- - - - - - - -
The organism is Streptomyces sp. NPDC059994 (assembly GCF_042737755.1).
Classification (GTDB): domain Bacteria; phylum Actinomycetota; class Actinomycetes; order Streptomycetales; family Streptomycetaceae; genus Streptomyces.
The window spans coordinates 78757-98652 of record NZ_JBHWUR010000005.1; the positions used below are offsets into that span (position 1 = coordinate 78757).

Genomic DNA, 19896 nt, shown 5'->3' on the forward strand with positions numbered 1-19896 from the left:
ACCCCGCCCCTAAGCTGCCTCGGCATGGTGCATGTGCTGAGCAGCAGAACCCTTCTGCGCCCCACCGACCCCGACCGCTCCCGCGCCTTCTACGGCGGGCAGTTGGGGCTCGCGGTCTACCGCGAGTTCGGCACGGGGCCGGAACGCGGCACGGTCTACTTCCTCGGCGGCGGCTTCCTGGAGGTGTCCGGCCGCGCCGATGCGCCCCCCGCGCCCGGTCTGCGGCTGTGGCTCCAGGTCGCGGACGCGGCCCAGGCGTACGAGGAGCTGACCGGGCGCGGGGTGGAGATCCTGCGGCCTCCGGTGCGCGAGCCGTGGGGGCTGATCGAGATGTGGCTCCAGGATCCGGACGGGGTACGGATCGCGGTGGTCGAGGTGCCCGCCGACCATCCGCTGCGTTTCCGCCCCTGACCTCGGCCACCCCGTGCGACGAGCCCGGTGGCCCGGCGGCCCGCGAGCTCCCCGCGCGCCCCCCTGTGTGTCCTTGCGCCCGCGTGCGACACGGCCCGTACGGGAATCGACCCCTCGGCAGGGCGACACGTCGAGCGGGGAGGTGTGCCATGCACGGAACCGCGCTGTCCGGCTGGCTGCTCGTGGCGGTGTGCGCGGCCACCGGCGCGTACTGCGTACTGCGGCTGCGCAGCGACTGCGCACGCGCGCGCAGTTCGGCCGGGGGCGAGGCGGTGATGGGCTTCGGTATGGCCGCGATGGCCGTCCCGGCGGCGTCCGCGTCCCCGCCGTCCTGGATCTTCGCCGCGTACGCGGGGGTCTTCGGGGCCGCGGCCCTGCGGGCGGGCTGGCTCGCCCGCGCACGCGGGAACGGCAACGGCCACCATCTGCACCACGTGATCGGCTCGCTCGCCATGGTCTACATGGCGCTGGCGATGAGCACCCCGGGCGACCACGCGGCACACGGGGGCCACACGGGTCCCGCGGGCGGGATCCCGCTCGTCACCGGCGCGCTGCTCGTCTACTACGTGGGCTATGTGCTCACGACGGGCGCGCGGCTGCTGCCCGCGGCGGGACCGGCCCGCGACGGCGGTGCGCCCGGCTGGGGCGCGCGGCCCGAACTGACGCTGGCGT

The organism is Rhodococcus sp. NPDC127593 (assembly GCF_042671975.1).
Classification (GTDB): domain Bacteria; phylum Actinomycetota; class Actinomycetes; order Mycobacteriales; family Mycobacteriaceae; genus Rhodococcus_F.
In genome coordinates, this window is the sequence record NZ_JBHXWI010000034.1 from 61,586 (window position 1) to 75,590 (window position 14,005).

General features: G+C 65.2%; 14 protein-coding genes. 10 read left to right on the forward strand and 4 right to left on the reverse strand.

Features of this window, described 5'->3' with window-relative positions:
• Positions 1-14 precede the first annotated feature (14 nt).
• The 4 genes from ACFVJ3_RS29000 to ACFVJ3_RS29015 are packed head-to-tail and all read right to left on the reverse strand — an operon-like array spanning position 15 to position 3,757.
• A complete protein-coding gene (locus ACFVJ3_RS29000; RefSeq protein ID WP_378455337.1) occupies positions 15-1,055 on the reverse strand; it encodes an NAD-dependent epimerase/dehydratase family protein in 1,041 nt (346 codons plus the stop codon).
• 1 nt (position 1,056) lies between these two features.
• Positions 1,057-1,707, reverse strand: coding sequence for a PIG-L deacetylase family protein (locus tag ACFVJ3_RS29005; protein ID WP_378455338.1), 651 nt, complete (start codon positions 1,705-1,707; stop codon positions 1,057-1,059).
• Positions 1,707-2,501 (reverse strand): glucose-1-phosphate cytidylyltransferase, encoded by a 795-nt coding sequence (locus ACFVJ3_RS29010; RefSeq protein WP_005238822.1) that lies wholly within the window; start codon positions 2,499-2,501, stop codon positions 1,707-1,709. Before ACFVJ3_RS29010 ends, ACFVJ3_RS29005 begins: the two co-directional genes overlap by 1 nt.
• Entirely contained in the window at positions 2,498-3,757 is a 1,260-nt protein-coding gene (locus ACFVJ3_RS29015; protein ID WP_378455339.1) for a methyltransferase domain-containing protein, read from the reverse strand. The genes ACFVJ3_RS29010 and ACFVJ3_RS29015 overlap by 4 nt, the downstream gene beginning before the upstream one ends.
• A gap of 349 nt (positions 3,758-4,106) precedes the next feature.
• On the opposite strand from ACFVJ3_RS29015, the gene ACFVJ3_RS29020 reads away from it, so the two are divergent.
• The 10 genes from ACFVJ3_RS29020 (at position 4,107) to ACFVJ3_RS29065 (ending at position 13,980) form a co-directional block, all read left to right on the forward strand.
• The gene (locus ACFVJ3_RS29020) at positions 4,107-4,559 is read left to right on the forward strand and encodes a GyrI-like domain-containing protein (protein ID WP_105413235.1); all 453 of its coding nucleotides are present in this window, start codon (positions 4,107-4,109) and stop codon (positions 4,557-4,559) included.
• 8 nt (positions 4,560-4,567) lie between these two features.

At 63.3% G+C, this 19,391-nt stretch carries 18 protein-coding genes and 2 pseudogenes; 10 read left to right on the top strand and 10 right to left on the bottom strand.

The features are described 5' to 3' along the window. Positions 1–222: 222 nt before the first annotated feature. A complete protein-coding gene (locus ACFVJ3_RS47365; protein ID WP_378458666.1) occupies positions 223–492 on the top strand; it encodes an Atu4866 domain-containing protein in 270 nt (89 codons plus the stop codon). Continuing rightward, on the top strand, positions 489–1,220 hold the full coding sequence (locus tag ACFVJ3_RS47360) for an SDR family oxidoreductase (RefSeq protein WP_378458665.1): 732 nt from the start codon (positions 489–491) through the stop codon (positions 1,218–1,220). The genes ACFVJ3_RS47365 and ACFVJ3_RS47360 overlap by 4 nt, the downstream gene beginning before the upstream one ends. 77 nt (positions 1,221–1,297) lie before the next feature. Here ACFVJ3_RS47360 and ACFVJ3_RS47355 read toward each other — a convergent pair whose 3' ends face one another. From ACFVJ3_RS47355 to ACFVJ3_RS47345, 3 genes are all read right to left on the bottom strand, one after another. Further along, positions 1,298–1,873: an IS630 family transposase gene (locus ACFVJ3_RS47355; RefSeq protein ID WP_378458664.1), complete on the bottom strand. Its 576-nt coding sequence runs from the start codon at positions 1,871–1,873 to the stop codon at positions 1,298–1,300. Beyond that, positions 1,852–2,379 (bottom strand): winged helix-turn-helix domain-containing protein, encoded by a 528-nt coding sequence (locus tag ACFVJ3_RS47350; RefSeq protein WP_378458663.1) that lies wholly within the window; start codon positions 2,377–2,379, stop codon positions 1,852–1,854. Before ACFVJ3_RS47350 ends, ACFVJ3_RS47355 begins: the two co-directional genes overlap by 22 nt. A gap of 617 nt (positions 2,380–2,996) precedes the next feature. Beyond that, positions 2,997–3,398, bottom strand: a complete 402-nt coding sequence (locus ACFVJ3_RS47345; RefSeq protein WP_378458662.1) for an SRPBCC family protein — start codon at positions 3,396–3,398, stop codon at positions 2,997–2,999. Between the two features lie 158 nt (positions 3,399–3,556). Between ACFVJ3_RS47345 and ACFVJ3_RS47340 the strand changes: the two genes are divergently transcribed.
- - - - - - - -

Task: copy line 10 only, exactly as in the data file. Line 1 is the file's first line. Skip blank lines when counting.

Features of this window, described 5'->3' with window-relative positions: